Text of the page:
Hamilton's length while guarding the perimeter could provide a real impact. The competition between Hamilton and James has been healthy and intense in workouts. Both are pushing each other. Big positive.
Gary Johnson, F, 6-6, 238, Jr. - Johnson increased his shooting average (44.8 percent), his points per game (10.0 ppg) and his minutes (23.1 mpg) last year. Now, Barnes really wants Johnson to get out of his comfort zone and rebound this season.
Barnes felt like Johnson boxed out an area well, but he often stood in one place while averaging 5.3 rebounds last season. Barnes wants Johnson to GO GET rebounds this season. If he does, he might be able to maintain his 23.1 minutes per game average.
Shawn Williams, G/F, 6-6, 215, Fr. - Williams can flat out stroke it from downtown. If he can add to the rest of his game, he'll be a factor this season. A little raw in the areas Barnes covets most - defense and rebounding. But if he buys in, he could make an impact.
Funny, if Williams was on this team last year, he would have been a go-to player for offense. This season, there appears to be so much offense with James, Pittman, Bradley, Brown, Hamilton and Lucas, a guy like Williams might have to wait until next season to make his splash. Time will tell.
Alexis Wangmene, F/C, 6-7, 241, So. - Wangmene has become a force on the defensive end. He's not as reckless from a fouling standpoint, or at least he's shown some restraint in that area in off-season workouts. His knee is fine physically, and his long arms make him an asset from a shot-blocking and rebounding aspect. Having to sit out last year made him appreciate the game more. He missed it and can't wait to get back out there.
Clint Chapman, F/C, 6-10, 239, Jr. - Chapman needs to keep thinking defense and rebounding if he wants to get minutes this season. Chapman didn't shoot it well last season (29 of 80, 36.3 percent) and was even worse from the free throw line (6 of 26, 23.1). He needs to be an energy guy who does dirty work for this year's team.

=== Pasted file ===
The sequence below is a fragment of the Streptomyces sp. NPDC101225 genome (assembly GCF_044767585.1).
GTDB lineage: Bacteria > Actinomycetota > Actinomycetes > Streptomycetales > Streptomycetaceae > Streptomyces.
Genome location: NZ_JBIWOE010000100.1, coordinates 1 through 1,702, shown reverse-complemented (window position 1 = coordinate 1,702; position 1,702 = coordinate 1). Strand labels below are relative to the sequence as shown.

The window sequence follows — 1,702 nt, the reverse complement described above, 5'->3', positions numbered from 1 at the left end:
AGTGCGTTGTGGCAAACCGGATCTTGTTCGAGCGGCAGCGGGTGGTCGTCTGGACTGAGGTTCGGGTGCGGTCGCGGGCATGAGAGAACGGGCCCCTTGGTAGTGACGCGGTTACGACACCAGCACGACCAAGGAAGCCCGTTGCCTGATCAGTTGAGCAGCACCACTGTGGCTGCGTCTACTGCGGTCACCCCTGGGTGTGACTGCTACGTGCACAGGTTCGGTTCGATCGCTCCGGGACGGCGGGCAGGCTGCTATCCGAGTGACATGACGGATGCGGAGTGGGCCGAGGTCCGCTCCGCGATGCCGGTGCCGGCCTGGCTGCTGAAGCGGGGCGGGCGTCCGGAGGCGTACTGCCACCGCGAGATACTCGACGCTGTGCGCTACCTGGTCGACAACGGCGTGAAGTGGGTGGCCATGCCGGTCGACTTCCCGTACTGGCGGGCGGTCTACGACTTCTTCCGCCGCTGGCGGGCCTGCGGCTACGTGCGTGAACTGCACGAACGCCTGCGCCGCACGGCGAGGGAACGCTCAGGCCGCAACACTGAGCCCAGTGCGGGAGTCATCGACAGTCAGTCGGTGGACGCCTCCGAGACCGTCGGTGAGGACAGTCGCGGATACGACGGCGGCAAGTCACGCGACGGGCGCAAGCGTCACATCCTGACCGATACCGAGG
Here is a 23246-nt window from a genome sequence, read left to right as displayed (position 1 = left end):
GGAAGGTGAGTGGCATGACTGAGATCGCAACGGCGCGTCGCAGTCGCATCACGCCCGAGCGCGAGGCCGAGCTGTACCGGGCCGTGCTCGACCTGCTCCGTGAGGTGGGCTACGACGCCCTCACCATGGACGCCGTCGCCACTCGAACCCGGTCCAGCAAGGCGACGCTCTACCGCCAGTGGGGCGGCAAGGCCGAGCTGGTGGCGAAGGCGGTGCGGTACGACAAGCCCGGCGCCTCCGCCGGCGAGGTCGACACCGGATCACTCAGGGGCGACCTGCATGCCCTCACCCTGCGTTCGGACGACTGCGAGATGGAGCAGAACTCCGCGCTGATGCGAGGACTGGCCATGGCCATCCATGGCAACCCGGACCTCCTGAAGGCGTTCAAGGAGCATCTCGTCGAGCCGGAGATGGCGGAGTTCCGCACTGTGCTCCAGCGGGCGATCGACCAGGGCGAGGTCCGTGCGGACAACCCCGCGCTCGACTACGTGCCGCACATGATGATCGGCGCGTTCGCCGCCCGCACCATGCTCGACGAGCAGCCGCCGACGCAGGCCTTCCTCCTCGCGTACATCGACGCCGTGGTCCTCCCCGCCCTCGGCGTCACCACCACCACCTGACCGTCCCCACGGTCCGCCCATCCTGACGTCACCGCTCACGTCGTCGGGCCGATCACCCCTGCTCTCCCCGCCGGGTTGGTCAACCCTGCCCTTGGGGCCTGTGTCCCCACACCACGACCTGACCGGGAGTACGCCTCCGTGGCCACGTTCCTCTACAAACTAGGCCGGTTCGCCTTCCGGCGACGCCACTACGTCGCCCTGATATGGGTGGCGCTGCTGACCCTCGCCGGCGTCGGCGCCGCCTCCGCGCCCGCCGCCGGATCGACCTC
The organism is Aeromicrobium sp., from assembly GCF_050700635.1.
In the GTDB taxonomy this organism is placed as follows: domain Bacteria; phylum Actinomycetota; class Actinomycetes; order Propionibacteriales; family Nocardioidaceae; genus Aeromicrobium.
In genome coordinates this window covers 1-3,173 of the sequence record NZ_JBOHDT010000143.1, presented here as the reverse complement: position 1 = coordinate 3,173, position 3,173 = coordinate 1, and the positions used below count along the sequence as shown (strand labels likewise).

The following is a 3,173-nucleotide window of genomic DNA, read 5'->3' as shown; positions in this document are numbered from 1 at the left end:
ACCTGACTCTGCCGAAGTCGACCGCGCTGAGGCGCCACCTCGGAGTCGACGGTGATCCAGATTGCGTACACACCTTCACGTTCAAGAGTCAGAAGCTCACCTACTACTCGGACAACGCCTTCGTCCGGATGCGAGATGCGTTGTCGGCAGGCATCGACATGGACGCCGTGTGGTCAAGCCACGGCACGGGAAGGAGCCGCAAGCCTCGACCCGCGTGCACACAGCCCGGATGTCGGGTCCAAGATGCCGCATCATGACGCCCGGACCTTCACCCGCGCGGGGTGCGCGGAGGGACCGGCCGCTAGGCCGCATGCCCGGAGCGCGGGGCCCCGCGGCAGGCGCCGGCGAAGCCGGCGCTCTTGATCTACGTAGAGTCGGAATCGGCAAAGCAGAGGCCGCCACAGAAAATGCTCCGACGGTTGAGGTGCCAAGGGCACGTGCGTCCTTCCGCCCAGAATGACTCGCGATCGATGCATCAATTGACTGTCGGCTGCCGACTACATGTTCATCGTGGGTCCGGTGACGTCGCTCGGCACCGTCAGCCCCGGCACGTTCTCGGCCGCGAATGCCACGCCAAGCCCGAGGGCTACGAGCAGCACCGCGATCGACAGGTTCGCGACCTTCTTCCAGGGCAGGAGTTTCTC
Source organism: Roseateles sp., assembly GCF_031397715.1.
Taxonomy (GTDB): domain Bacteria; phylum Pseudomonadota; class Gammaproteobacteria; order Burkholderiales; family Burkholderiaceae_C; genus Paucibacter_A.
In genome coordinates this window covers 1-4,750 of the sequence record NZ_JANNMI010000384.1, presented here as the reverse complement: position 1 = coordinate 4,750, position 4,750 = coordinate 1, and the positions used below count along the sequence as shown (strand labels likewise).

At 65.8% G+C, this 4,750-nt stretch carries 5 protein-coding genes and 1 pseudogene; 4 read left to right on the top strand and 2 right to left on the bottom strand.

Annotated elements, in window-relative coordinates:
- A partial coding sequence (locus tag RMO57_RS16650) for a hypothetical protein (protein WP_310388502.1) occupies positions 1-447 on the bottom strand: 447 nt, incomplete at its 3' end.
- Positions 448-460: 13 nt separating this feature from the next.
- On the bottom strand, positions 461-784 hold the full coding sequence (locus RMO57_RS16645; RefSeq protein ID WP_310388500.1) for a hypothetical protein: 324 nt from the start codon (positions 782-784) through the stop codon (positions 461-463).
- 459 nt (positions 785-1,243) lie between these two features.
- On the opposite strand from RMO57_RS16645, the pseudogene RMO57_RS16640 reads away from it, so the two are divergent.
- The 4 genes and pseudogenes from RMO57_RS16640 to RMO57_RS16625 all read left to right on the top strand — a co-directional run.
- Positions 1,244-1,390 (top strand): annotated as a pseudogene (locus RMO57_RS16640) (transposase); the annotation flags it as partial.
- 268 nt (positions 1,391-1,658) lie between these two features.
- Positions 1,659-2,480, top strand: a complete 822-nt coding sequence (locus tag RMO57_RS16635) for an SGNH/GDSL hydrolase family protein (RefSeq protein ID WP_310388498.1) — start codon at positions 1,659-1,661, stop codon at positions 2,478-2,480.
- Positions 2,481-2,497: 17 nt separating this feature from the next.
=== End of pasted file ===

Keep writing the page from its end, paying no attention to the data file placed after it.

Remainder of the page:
Matt Hill, F/C, 6-10, 240, Jr. - Hill's troublesome foot is fine, and he's back to playing the smart position defense Barnes recruited him for. He knows his role exactly, and that's why Barnes will find minutes for him.
Dexter Pittman, C, 6-10,290, Sr. - Pittman has gotten his weight below the 290 Texas lists, and has been an impact guy on the floor and off. He's really turned into a leader, who wants to get the most out of this season. He can lead vocally in a way that not many others on this team can - believe it or not. Pittman is no longer Sexy Dexy. He's Driven Dexy. And that's good news for Barnes.
Pittman showed he could be the focal point of the offense in the Big 12 Tournament last season, and Barnes wants to run the offense through Pittman some this season. So you will see clearouts for Pittman to work. He has added a left-handed hook to go with his natural righty hook. He has also tried to expand his range to 15 feet so he can become part of the pick-and-pop offense. Watch out.